Tourists at the Taj: Performance and Meaning at a Symbolic Site

Front Cover
Psychology Press, 1998 - History - 223 pages
0 Reviews
The Taj Mahal has long been a subject for photography and poetry, but this book presents the first sociological analysis of the Taj as a cultural phenomenon. Tim Edensor examines the conflicting narratives which surround the site: postcolonial views of the monument as a symbol of love, of India and of splendid exuberance; and those which challenge this ethnocentricity, for whom the Taj is the symbolic center of Islamic power or a site of Moghul appropriation. He discusses many of the tourist practices around the Taj and considers the notion of tourism in a wider context. Clearly written and fascinatingly illustrated, this book describes tourism as "performance" and the tourist site as a "stage" on which tourists are directed and rehearsed, improvising cultural conventions in the complex production of leisure space.--Publisher description.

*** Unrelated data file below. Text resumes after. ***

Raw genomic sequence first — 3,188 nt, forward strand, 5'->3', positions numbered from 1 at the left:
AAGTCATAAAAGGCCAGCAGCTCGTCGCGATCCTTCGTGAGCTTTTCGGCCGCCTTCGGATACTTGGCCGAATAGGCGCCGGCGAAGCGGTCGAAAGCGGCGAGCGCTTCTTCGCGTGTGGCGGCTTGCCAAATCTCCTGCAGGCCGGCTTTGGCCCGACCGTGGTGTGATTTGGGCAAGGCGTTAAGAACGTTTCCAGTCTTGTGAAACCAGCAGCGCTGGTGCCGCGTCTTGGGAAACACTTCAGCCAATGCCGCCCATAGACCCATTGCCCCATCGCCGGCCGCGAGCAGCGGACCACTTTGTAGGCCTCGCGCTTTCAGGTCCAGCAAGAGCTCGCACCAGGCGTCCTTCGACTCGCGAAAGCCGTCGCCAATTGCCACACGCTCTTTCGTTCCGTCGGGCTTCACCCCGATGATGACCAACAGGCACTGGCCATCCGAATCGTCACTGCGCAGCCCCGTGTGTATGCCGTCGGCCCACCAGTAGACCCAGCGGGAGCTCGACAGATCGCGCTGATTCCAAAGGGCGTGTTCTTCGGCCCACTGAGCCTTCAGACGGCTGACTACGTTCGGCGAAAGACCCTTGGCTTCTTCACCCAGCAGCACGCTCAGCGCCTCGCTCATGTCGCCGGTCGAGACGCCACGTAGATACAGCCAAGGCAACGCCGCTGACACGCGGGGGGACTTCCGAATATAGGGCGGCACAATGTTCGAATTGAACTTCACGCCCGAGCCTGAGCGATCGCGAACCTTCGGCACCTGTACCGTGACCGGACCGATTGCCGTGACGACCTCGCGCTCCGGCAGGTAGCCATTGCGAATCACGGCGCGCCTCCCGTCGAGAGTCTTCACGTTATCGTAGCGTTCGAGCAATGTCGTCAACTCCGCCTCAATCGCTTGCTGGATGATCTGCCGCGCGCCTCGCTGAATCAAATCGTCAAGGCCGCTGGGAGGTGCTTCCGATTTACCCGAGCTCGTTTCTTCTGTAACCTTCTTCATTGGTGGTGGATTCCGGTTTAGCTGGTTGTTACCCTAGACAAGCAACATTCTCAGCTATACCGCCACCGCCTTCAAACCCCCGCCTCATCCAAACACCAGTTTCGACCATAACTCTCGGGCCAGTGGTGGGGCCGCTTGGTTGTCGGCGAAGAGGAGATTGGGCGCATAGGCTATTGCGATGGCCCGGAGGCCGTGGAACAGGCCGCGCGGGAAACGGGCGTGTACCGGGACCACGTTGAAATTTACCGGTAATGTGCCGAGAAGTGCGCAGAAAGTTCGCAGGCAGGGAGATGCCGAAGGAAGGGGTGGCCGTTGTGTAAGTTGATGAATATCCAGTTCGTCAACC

What people are saying - Write a review

We haven't found any reviews in the usual places.

Contents

Constructing tourist space
10
The regulation of tourist space
41
Narratives of the Taj Mahal
69
Walking gazing photographing and remembering at the Taj
105
Enclavic and heterogenous tourist spaces in Agra
149
Tourist plans for Agra and the Taj
181
Conclusion
200
Bibliography
205
Index
215
Copyright

Other editions - View all

Common terms and phrases

Popular passages

Page vi - Henceforth, let the inhabitants of the world be divided into two classes — them as has seen the Taj Mahal ; and them as hasn't.

References to this book

All Book Search results »

About the author (1998)

Tim Edensor is a Lecturer in Cultural Studies, at the Staffordshire University.

Bibliographic information